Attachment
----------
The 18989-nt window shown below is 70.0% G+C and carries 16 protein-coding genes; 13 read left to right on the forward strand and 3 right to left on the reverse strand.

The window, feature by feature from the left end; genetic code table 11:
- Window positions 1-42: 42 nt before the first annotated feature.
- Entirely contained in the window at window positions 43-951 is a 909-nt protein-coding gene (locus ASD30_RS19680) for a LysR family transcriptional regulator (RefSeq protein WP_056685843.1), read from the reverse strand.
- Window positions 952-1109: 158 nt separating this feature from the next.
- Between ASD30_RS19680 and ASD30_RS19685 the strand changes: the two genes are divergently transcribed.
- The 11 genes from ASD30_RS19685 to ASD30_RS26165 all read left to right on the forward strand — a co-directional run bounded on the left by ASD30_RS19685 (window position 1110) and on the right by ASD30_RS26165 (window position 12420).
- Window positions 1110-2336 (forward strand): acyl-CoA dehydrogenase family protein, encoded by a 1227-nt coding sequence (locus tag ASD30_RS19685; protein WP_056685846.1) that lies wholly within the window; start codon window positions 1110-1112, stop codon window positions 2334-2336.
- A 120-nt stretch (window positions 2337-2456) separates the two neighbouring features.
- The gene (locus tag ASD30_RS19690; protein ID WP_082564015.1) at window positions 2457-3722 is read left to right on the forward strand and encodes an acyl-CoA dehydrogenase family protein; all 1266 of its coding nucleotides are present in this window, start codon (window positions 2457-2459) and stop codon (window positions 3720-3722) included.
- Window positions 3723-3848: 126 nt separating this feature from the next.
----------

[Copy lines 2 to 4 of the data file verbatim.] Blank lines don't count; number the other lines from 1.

The window, feature by feature from the left end; genetic code table 11:
- Window positions 1-42: 42 nt before the first annotated feature.
- Entirely contained in the window at window positions 43-951 is a 909-nt protein-coding gene (locus ASD30_RS19680) for a LysR family transcriptional regulator (RefSeq protein WP_056685843.1), read from the reverse strand.